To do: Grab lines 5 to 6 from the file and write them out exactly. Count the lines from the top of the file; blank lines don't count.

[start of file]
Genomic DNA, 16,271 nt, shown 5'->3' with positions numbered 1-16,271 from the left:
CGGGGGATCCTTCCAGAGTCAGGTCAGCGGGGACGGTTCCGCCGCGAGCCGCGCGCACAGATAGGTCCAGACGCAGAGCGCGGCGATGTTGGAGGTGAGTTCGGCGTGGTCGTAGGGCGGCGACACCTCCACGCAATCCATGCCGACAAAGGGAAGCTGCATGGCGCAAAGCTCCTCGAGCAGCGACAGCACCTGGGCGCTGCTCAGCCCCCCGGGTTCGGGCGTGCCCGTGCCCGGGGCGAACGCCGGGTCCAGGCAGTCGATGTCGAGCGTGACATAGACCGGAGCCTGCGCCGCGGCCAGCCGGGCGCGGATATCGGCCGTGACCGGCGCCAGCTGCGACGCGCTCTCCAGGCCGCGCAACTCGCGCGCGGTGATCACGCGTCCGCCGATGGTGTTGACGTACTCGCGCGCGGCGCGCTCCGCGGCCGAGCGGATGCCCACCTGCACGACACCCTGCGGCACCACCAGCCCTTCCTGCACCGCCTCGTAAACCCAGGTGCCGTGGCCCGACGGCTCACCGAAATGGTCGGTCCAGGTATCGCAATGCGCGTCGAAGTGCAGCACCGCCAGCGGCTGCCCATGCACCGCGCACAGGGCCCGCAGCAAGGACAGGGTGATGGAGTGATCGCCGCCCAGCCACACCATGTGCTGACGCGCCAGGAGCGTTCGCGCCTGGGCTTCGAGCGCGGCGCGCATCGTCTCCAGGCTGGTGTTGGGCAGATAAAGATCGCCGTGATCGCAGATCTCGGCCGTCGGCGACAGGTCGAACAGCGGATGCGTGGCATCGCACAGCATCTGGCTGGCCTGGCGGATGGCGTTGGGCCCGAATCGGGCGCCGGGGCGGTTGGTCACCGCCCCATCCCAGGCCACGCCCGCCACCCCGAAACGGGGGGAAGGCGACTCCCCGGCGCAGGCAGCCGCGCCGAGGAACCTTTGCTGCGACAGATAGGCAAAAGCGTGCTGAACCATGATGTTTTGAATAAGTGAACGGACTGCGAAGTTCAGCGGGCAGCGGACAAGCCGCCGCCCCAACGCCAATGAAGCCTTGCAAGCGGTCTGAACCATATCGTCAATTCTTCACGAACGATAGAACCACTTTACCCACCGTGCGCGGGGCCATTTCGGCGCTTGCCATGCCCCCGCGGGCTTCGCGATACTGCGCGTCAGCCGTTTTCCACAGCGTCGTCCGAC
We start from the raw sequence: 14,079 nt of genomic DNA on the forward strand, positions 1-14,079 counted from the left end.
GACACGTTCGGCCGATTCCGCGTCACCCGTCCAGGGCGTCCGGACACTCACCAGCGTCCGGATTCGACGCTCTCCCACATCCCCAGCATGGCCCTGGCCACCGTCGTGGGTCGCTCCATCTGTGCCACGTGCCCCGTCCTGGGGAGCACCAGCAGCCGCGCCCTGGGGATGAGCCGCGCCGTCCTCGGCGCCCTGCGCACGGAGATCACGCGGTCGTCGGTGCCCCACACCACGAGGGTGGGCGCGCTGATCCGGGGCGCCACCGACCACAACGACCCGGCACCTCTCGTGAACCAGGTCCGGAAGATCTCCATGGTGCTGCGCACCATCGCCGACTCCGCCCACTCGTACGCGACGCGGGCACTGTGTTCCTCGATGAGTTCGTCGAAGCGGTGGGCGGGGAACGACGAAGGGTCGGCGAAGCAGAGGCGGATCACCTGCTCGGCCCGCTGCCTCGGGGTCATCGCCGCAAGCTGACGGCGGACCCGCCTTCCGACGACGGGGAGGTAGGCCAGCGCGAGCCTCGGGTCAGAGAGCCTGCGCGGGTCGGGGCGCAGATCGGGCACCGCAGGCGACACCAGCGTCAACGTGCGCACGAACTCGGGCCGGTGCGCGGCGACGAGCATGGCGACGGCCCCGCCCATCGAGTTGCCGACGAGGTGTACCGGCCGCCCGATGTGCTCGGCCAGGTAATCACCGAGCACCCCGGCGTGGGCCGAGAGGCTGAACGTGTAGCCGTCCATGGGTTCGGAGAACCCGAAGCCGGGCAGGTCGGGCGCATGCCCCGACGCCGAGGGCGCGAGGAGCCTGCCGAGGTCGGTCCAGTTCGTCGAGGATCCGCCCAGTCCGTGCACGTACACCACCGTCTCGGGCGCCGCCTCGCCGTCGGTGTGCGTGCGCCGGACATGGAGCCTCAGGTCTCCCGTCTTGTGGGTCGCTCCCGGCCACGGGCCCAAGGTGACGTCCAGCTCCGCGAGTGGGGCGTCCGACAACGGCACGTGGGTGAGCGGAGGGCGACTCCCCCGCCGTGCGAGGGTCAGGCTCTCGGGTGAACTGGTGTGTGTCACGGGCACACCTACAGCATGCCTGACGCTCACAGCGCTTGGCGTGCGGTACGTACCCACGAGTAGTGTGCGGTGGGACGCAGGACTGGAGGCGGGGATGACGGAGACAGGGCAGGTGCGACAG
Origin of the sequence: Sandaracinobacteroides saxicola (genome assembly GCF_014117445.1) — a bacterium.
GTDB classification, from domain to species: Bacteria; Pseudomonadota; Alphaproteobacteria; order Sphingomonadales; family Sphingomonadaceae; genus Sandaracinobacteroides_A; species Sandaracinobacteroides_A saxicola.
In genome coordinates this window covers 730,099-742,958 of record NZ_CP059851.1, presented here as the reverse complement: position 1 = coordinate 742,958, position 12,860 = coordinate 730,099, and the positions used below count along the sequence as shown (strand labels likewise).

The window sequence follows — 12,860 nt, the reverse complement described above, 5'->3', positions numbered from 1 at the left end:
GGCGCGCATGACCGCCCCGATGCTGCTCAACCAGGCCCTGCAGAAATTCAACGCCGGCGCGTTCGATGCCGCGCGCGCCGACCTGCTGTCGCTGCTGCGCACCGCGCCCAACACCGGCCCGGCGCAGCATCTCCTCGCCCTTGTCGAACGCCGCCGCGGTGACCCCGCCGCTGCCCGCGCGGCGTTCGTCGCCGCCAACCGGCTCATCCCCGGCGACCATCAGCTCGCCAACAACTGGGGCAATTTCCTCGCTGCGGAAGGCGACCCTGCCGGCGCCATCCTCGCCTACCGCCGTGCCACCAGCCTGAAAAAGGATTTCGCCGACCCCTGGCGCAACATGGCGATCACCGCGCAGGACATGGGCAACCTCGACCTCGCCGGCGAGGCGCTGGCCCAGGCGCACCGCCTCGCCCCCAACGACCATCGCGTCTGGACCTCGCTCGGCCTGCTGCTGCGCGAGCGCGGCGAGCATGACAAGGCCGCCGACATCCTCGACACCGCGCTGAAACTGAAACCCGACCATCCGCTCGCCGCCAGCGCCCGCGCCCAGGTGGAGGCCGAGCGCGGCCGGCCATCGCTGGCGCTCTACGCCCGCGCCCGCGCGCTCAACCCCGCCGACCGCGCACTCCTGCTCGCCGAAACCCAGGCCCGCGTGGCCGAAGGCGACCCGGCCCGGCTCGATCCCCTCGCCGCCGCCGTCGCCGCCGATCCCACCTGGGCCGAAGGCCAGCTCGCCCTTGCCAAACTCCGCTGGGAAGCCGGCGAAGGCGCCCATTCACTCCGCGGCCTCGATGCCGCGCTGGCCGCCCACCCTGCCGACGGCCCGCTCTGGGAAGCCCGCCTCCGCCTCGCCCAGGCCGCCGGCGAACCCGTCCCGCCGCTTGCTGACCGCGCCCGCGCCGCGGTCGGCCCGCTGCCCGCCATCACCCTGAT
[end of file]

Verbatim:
Origin of the sequence: Sandaracinobacteroides saxicola (genome assembly GCF_014117445.1) — a bacterium.
GTDB classification, from domain to species: Bacteria; Pseudomonadota; Alphaproteobacteria; order Sphingomonadales; family Sphingomonadaceae; genus Sandaracinobacteroides_A; species Sandaracinobacteroides_A saxicola.